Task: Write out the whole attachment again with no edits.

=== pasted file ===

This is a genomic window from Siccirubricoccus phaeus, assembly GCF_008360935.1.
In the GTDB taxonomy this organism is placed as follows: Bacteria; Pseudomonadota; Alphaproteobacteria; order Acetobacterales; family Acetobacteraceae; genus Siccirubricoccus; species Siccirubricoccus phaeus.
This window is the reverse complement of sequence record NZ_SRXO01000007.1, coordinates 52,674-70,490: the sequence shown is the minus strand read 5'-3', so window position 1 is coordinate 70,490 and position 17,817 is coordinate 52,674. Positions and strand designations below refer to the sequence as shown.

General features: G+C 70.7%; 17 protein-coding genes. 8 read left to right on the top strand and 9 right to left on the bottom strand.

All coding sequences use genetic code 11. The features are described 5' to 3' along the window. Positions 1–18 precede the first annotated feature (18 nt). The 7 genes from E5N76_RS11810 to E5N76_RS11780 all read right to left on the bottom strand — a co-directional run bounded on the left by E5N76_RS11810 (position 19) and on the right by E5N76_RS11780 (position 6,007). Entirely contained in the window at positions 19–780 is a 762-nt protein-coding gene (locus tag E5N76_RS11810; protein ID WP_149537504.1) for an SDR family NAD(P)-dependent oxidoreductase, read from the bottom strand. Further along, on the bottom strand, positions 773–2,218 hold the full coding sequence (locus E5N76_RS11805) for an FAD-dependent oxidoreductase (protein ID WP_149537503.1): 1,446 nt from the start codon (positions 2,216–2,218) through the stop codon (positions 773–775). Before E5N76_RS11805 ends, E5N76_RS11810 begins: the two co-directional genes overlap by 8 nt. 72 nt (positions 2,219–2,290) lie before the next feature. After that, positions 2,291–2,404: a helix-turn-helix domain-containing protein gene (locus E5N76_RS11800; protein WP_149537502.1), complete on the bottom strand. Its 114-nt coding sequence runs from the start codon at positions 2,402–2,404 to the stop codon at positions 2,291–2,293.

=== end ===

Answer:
This is a genomic window from Siccirubricoccus phaeus, assembly GCF_008360935.1.
In the GTDB taxonomy this organism is placed as follows: Bacteria; Pseudomonadota; Alphaproteobacteria; order Acetobacterales; family Acetobacteraceae; genus Siccirubricoccus; species Siccirubricoccus phaeus.
This window is the reverse complement of sequence record NZ_SRXO01000007.1, coordinates 52,674-70,490: the sequence shown is the minus strand read 5'-3', so window position 1 is coordinate 70,490 and position 17,817 is coordinate 52,674. Positions and strand designations below refer to the sequence as shown.

General features: G+C 70.7%; 17 protein-coding genes. 8 read left to right on the top strand and 9 right to left on the bottom strand.

All coding sequences use genetic code 11. The features are described 5' to 3' along the window. Positions 1–18 precede the first annotated feature (18 nt). The 7 genes from E5N76_RS11810 to E5N76_RS11780 all read right to left on the bottom strand — a co-directional run bounded on the left by E5N76_RS11810 (position 19) and on the right by E5N76_RS11780 (position 6,007). Entirely contained in the window at positions 19–780 is a 762-nt protein-coding gene (locus tag E5N76_RS11810; protein ID WP_149537504.1) for an SDR family NAD(P)-dependent oxidoreductase, read from the bottom strand. Further along, on the bottom strand, positions 773–2,218 hold the full coding sequence (locus E5N76_RS11805) for an FAD-dependent oxidoreductase (protein ID WP_149537503.1): 1,446 nt from the start codon (positions 2,216–2,218) through the stop codon (positions 773–775). Before E5N76_RS11805 ends, E5N76_RS11810 begins: the two co-directional genes overlap by 8 nt. 72 nt (positions 2,219–2,290) lie before the next feature. After that, positions 2,291–2,404: a helix-turn-helix domain-containing protein gene (locus E5N76_RS11800; protein WP_149537502.1), complete on the bottom strand. Its 114-nt coding sequence runs from the start codon at positions 2,402–2,404 to the stop codon at positions 2,291–2,293.